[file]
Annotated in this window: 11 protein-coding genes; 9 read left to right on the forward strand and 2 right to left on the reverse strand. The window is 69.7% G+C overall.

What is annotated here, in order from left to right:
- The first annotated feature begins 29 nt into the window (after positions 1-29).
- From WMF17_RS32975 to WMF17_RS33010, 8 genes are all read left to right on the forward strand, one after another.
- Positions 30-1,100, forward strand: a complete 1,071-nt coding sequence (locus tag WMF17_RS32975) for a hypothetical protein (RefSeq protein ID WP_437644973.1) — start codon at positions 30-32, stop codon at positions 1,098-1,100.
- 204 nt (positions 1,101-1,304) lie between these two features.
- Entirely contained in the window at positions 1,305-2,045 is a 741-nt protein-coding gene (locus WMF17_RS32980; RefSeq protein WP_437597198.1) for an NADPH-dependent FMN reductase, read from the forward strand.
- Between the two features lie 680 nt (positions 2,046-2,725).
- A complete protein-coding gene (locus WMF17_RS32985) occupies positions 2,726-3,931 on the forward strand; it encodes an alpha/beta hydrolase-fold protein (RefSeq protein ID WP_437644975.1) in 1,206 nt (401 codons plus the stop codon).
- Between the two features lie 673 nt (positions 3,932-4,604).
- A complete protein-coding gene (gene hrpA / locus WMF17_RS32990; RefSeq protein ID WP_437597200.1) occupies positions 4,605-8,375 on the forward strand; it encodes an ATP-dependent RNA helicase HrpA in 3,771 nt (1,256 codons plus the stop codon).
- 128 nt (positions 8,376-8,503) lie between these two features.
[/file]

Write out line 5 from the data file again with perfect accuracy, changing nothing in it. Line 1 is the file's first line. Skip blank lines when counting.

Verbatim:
- Positions 30-1,100, forward strand: a complete 1,071-nt coding sequence (locus tag WMF17_RS32975) for a hypothetical protein (RefSeq protein ID WP_437644973.1) — start codon at positions 30-32, stop codon at positions 1,098-1,100.